Earth’s magnetic pole is moving quickly, so geologists are making an updated model in order to use it to predict what it would look like in the future. Every thing of your life, from maps to ships traveling on the ocean and even airplanes in the sky rely on the prediction they want to make – it’s called World Magnetic Model.
The last time a version of the model came out was in 2015, and it was supposed to last until 2020, but that won’t happen, since the magnetic field is changing very quickly, so the researchers have to make a new model now. It’s crucial we have the model because we don’t know for sure where the magnetic north is right now. It moves a lot, so it’s difficult to see where it is placed exactly.
Ever since it was first documented in 1831, the magnetic pole has moved around very much, from Siberia to Canada. Ye Olden Times is known for the seafaring vessels that relied everything on the magnetic north (it’s about compasses that were drawn to) to go around the globe in small wooden boats. It’s been thought that compasses pointed at a gigantic magnetic mountain in North. Generally, it was assumed that this mountain was placed at the geographic pole, so when they’ve discovered the magnetic declination, and the fact that the compasses don’t point to the north, they found a problem that was soon solved by placing the magnetic mountain far away from the geographic pole. However, this did not explain why the pole kept moving around all the time.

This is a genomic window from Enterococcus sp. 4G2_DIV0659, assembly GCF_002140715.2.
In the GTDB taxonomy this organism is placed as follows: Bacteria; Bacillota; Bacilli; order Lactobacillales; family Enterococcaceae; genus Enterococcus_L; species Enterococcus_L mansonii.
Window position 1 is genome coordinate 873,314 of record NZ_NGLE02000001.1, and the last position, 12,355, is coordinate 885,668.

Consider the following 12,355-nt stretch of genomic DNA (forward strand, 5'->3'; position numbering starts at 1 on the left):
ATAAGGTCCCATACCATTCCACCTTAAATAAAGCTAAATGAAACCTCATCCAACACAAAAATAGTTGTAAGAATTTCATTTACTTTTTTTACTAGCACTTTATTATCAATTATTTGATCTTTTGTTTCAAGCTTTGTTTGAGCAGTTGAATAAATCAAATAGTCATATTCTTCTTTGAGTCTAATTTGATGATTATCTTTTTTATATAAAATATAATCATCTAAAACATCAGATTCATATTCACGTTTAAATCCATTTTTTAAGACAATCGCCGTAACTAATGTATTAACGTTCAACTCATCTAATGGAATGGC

How did they know it was moving?
A philosopher was the first one to make a hypothesis on the fact that the Earth acted like a huge magnet, but the magnetic pole was nowhere to be found until Ross’s expedition, 200 years later. Scientist confirmed its motion when an explorer found the pole in a different location, some years later.
Meagan Kozlovs is a reporter for Debate Report. She’s worked and interned at Global News Toronto and CHECX. Megan is based in Toronto and covers issues affecting her city. In addition to her severe milk shake addiction, she’s a Netflix enthusiast, a red wine drinker, and a voracious reader.